I Never Lost As Much But Twice || Summary and Analysis

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I NEVER LOST AS MUCH BUT TWICE


I never lost as much but twice,
And that was in the sod.
Twice have I stood a beggar
Before the door of God!

Angles-Twice descending
Reimbursed my store-
Burglar! banker - Father!
I am poor once more!

Summary and Analysis

Introduction:

      The manuscript of 'I Never Lost As Much But Twice' can be dated at about 1858, a number of years after the deaths of Leonard Humphrey and Benjamin Newton and yet it is possible that Dickinson is looking back at their deaths and comparing them to the present departure or faithlessness of a friend or a beloved person. The poem is a remarkable example of Dickinson's jocular blasphemy combined with a quite serious theme. It deals with the themes of death, religion and love.

I never lost as much but twice, And that was in the sod. Twice have I stood a beggar Before the door of God!
I Never Lost As Much But Twice

Summary:

      The poet has suffered losses not only in the past but also in the present. This fact refers to previous losses which were in the sod and surely refers to the death of his friends. The present loss is not due to any death but it is just as bad and perhaps harder to explain and accept.

      The descending angels must have brought new friends. The reference to these friends as 'store' shows that they are a treasure and prepares us for the outburst against God. The witty placing of 'Father' after these terms strengthens the accusation that God is ruling by unfair rules. The last line shows an abrupt and stubborn resentment against God's cheating.

Explanation with Reference to Context:

I never lost as much but twice,
And that was in the sod,
Twice have I stood a beggar
Before the door of God.

      The speaker defines his relationship with God in this poem. He criticizes God for being cruel to him in his life. The poet further compares and contrasts the types of losses which he has suffered in his life.

      The speaker had suffered not only in the past but is also suffering in the present. He suffered the loss of his friends in the past. The descending angels must have brought new friends in his life. The reference to these friends as 'stores' suggests that they are an invaluable asset and prepare the speaker for his outburst against God.

Angels-Twice descending
Reimbursed my stores-
Burglar! Banker - Father!
I am poor once more!

      It is the concluding stanza of the poem I Never Lost As Much But Twice, written by Emily Dickinson. The speaker has already discussed the great losses of his dear friends in the past. He has suffered beyond limits at the hands of God when he approached Him for His Mercy. All his pleadings for help failed to evoke the divine sympathy.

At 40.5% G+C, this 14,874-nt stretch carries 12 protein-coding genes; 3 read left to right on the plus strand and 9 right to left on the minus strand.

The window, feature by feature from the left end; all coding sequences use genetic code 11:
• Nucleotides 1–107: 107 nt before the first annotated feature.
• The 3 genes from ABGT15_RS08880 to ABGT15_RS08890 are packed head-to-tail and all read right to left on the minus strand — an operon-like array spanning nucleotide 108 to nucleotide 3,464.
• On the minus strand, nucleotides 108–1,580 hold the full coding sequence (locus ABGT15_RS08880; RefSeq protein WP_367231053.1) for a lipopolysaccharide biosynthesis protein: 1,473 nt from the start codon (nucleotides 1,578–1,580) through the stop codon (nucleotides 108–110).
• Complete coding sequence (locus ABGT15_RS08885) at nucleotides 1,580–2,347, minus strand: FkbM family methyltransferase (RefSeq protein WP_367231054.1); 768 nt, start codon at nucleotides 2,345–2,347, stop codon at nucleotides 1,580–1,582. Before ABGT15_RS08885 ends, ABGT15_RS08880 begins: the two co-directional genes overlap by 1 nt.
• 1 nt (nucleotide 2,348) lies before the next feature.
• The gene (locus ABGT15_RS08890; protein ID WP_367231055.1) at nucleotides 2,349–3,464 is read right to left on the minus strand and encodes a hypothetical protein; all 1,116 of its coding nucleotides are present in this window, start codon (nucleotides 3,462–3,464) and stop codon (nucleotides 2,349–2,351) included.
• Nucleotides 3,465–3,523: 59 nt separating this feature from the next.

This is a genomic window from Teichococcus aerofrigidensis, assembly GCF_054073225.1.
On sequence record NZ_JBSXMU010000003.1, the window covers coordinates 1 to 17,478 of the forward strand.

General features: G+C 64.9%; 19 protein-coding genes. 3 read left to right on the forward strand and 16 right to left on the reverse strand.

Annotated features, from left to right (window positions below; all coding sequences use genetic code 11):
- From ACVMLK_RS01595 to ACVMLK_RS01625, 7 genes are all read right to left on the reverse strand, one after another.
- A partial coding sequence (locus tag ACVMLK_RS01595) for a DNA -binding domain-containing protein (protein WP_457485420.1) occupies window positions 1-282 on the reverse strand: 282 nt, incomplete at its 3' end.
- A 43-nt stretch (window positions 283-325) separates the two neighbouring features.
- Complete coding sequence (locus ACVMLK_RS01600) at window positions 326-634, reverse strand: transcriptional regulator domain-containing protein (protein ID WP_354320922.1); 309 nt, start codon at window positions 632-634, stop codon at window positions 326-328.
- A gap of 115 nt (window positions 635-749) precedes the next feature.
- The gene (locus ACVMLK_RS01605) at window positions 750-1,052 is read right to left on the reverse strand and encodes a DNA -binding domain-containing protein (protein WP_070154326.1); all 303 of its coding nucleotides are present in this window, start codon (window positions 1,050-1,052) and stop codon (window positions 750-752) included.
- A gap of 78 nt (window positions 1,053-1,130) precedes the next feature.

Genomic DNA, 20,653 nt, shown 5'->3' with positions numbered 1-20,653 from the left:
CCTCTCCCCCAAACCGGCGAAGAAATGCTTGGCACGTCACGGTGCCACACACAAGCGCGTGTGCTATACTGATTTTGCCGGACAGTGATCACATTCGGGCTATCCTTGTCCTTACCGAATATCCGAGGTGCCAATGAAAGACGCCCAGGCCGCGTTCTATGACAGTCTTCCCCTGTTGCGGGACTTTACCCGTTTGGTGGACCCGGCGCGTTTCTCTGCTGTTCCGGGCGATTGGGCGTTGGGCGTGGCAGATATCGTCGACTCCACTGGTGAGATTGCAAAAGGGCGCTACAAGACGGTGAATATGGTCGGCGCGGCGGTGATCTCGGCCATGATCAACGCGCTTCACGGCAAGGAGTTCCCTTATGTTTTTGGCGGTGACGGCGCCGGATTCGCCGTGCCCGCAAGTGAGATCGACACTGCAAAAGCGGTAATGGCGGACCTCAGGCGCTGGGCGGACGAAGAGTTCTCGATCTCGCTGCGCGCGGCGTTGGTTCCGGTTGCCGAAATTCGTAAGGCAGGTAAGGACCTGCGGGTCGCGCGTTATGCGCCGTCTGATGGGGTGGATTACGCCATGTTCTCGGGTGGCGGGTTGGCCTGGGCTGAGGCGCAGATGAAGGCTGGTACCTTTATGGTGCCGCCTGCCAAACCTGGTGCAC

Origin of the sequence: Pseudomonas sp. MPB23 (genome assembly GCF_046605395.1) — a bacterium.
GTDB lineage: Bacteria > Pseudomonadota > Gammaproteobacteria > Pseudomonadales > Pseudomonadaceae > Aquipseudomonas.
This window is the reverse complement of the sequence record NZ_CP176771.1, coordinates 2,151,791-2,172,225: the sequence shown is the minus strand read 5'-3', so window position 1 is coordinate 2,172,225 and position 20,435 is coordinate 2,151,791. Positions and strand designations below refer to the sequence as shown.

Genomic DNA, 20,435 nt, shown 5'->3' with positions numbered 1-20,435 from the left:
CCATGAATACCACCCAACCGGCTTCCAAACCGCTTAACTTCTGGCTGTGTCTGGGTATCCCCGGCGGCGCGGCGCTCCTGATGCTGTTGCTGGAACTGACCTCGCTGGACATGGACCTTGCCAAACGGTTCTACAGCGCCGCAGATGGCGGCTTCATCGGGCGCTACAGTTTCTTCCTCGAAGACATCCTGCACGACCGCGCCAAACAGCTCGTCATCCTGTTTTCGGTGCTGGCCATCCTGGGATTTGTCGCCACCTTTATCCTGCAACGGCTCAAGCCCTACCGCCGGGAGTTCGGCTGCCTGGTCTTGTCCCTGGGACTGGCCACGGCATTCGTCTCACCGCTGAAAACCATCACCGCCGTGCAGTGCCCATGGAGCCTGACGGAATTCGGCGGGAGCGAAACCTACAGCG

Critically Analysis:

      The poem 'I Never Lost As Much But Twice' presents an anti-Puritan attitude towards God. It is an open defiance of the Will and the Authority of God. God is ironically called as 'Burglar! Bank- Father' which is intended to humiliate Him in the eyes of His committed followers. God is called a burglar because He deprives us of our hard-earned money and property. He is also responsible for heavy losses suffered by us in our lives. Dickinson calls God as a banker because He is ready to help us from His inexhaustible treasures.

      As she came to doubt the character of God, however, Dickinson grew ever more protective of her loved ones and her intimate feelings. The more God stole from her, the more she tried to hoard. She came to think of God as a jealous God.

Explanation with Critical Comments:

      The speaker's outbursts against God reach their climax in the closing phase of the poem. He becomes all the more disrespectful towards God after being insulted at His door. He goes to the extent of calling Him a burglar, banker and father in a fit of anger. He once again feels badly hurt in his encounter with God. The descending angels must have brought new friends.They are like a store i.e. treasure which can further help him in intensifying his struggle against God.

      He mockingly calls Him a 'Burglar! Banker- Father. He calls God a burglar who deprives people of their fortune. God is a banker who compensates the unfortunate from His treasures. Finally, he addresses Him as a Father who looks after His creations in the universe, His ultimate realization is that he has become all the more poorer in his futile confrontation with God.

Annotations:

      Lost - suffered the most in life. It was the greatest shock of the life of the speaker. It even surpassed all the previous losses of his life.
In the sod - points to the previous losses of the deaths of his dear friends.
A beggar - the speaker calls himself as a poor and helpless person having no dignity. This sense of loss is unbearable for him. This surely exceeds the loss of his past friends.
Door of God - refers to paradise where God resides.
Descending angels - the heavenly beings landing on earth.
Reimbursed my stores - the arriving angels must have brought new friends as stores.
Reimbursed - compensated for his losses.
Stores - friends brought by the heavenly beings. They will be an asset in challenging the supremacy of God.
Burglar - thief. It shows the height of disrespect for God.
Banker - God is ironically dubbed as money-minded.

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